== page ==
We developed an amphiphilic copolymer by modifying the Akaga method.16 The copolymer consisted γ-PGA as the hydrophilic group and L-PAE (H) as hydrophobic side chain.17,18 To form the copolymer (PH) of PGA and L-PAE, 3.12 g L-PAE was conjugated to 2 g small molecular weight (30 kDa) γ-PGA by amide reaction under the catalyst EDCI for 24 h at room temperature. PH-loaded Rg1 could form the PHR complex. Briefly, PHR was obtained by mixing 5 mg Rg1 with 20 mg PH dissolved in 2 mL dimethyl sulfoxide, and then the mix was dropped into ultrapure water under a magnetic mixer with a speed of 120 revolutions per minute (rpm). After centrifugation (12,000 rpm) for 10 min, the free Rg1 was removed and the dry PHR nanoparticles were obtained by a vacuum freeze-drying equipment. Biopolymer samples were stored at 4°C. TfR targeting NP PHRO was prepared as follows: 10 mg PHR was completely dissolved in ultrapure water under a magnetic mixer with a speed of 120 rpm, after that, 4 mg EDCI was added to activate carboxyl residue, followed by the addition of OX26 (1 mL, 100 μg/mL) antibody. The reaction was kept in the dark at room temperature for 8 h, and the unconjugated OX26 was removed by centrifugation (12,000 rpm) for 10 min.
Characterization of the PHRO
The dynamic light scattering (DLS) particle size analyzer (Malvern Instruments, Malvern, UK) was used to characterize the nanosize, polydispersity index (PDI), and the zeta potential of PHRO. The morphology of the PHRO was characterized by transmission electron microscopy (TEM). PHRO was dropped onto the copper wire and then stained with uranyl acetate solution (1%, w/v) for TEM (JEOL, Tokyo, Japan) analysis.
Encapsulation efficacy (EE)
To detect the EE of Rg1 in PHRO, high-performance liquid chromatography (HPLC; Agilent 1100, Palo Alto, CA, USA) with a reversed-phase Lichrospher ODS C18 column was performed. To release Rg1 from PHRO, 5 mg of PHRO was deposited into 1 mL of acetone. The solution was evaporated by a rotary evaporator under reduced pressure at 40°C. The leftover was added with 2 mL of ethanol. The mobile phase was maintained with 0.02 M sodium acetate solution (pH 6.0) and methanol (80:20, V/V), and the flow rate was kept at 1 mL/min. The wavelength of the detector was maintained at 203 nm at a temperature of 30°C. The EE of Rg1 in PHRO was analyzed by the formula EE = M1/M2, where M1 was the quantity of Rg1 in PHRO and M 2 was the quantity of Rg1 applied in the formula.
Drug release behavior in vitro
The in vitro release behavior of PHRO was investigated by dialysis method. Briefly, 5 mL PHRO (Rg1=1 mg/mL) or Rg1 solution (1 mg/mL) were added into dialysis bag (molecular weight cutoff, 10 KD) and then immersed in 50 mL phosphate-buffered saline (PBS) or normal saline in a beaker which was laid on an a shaker at a speed of 150 rpm at 37°C. At a certain time point, 500 μL of samples was obtained from the external dialysis fluid, and the same volume of fresh dialysis fluid was added. The amount of Rg1 released was determined by the HPLC method. Briefly, 20 μL samples were injected into HPLC, and the analysis was performed as described in the “Encapsulation efficacy” section.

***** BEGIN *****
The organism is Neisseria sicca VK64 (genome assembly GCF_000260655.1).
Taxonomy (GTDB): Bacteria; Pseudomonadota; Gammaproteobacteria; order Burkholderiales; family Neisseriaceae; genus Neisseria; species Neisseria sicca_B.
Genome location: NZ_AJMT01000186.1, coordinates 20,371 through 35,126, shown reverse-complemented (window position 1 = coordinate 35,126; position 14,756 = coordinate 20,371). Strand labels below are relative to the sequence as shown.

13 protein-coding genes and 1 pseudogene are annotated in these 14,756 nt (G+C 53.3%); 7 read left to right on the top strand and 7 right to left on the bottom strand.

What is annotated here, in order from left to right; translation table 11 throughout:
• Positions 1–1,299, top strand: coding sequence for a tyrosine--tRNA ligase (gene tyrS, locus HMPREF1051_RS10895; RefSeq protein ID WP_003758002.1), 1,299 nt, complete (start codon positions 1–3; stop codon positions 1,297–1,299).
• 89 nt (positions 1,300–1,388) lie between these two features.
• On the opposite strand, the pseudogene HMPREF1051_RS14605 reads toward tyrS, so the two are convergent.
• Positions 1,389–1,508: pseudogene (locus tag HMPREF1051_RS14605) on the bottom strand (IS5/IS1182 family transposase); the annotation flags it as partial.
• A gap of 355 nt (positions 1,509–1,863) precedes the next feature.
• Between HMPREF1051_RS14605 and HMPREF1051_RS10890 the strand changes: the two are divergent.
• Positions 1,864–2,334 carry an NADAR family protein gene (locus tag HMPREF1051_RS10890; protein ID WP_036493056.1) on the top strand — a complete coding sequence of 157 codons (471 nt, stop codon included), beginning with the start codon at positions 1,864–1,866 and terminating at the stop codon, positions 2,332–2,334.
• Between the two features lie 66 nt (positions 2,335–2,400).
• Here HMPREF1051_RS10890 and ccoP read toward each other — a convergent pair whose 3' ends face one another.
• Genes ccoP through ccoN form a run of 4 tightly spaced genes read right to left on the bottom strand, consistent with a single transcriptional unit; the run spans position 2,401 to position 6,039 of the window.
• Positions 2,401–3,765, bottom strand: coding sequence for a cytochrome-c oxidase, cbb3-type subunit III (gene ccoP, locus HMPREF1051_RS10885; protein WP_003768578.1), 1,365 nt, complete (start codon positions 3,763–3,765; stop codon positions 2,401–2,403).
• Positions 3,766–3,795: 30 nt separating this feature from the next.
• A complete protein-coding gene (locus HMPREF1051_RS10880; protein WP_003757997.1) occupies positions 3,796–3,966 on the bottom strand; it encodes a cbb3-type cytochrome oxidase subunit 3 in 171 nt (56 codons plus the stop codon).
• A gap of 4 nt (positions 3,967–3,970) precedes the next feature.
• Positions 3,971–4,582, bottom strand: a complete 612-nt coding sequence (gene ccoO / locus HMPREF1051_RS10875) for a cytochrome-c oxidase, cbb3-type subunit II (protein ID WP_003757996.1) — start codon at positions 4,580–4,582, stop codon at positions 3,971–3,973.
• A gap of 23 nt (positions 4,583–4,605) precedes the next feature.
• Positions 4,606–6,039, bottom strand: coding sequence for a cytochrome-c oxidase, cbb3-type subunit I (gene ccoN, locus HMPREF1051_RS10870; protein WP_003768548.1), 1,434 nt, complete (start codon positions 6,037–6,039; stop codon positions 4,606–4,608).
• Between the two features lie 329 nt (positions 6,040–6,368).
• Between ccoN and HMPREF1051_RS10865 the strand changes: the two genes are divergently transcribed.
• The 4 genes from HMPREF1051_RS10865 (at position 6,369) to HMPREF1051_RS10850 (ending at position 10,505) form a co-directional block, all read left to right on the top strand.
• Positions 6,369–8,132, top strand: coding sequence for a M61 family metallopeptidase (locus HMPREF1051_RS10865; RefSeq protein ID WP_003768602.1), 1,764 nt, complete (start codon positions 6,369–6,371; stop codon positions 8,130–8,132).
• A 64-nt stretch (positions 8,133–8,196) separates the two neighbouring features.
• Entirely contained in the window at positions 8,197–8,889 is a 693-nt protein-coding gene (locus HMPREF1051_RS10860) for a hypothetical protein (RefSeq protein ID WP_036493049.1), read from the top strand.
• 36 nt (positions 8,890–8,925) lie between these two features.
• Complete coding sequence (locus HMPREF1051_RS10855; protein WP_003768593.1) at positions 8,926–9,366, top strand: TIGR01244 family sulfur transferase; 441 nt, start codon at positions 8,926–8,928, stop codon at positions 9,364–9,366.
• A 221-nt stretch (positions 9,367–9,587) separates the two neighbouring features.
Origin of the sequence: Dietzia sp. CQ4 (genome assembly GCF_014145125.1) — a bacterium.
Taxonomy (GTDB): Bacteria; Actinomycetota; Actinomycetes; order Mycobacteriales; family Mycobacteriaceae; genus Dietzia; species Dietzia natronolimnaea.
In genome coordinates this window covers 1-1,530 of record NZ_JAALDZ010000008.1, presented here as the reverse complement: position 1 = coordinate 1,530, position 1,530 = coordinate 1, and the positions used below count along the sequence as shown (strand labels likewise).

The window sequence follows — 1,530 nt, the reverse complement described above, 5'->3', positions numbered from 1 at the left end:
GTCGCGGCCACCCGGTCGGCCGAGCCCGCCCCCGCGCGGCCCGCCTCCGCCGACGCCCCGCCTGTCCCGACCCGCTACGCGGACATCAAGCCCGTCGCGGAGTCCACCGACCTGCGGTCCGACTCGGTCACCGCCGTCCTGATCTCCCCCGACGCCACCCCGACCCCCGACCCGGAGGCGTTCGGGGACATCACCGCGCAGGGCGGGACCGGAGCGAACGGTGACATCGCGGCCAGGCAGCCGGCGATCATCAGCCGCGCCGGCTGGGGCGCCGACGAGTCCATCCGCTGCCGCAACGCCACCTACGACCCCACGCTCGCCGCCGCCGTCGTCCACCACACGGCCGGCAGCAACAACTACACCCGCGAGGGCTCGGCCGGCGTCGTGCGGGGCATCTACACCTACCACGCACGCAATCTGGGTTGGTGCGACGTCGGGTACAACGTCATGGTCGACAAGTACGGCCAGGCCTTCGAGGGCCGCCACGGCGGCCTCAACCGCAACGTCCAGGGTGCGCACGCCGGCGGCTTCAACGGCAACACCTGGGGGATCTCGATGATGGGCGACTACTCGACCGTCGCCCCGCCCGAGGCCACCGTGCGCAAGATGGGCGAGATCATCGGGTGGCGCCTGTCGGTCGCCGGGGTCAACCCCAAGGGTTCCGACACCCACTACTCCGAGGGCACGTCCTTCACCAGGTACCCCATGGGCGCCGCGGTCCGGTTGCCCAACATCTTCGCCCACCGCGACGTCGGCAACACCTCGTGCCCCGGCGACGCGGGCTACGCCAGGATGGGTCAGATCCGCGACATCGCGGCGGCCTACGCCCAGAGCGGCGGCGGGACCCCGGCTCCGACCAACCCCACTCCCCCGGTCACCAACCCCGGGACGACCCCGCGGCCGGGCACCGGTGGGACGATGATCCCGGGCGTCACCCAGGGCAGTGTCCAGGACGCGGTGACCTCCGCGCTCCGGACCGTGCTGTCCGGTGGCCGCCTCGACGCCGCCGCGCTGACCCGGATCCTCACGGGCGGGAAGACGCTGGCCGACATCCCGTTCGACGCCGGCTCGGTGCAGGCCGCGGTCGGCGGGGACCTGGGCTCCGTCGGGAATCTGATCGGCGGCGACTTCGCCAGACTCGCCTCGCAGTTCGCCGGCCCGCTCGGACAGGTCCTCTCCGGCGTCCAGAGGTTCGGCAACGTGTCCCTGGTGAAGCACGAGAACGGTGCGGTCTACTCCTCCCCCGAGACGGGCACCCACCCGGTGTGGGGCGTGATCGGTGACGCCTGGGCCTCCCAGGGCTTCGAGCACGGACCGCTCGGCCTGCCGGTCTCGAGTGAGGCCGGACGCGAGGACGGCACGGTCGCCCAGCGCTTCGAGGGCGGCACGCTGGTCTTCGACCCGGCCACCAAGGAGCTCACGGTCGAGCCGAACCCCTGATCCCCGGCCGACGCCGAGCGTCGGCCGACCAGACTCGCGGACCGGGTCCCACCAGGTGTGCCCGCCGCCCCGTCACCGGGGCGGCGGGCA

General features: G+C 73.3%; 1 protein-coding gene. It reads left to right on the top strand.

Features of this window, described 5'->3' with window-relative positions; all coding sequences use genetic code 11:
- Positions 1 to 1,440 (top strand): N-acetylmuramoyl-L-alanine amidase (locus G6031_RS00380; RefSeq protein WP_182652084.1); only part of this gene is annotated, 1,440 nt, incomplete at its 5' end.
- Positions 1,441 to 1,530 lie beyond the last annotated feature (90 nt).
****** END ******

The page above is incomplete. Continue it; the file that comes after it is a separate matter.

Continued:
Diabetic ischemia model
A total of 120 male Sprague Dawley (SD) rats, weighing 250±25 g, were bought from Slac Laboratory Animal (Shanghai, China) and were divided into four groups: 30 rats were randomly selected as control group (group C), 30 rats were selected as diabetic cerebral infarction model group (group M), 30 rats were selected as a diabetic cerebral infarction treated with Rg1 group (group R), and 30 rats were selected as a diabetic cerebral infarction treated with PHRO (group P). Diabetic rat model from groups M, R, and P were induced with high-fat feeding for 8 weeks followed by intravenous injection of STZ 50 mg/kg. The control group had only intravenous injection of the same volume of normal saline. The rat tail vein blood glucose values were measured consecutively for 20 days to ensure that diabetic rats were established (blood glucose level >16.7 mmol/L). Longa et al19 described the in vivo model of soft tissue ischemia. The rats were anesthetized with 10% chloral hydrate 0.35 mL/100 g through intraperitoneal injection. Neck skin dissection in the middle line was made in the diabetic ischemia model group, Rg1 treatment group, and PHRO treatment group to expose the left common carotid artery, and then one-sided carotid artery ligation was performed. We isolated and ligated the branches of the left external carotid artery under an operating microscope. A 4-0 surgical nylon filament with rounded tip was inserted into the left internal carotid artery through flame. The filament was withdrawn 2 h after occlusion. A distance of 20 mm from bifurcation of the common carotid artery to the tip of the suture was maintained. Then, the neck incision was closed to allow rats to recover. The body temperature was carefully supervised during the anesthesia process until the recovery of the rats. After the experiment, the animals were provided free access to food and water. All the studies were performed according to the Guiding Principles for the Care and Use of Laboratory Animals according to the Regulations of the People’s Republic of China for Administration of Laboratory Animals. These studies were approved by the Ethics Committee of East China Normal University on Animal Resources.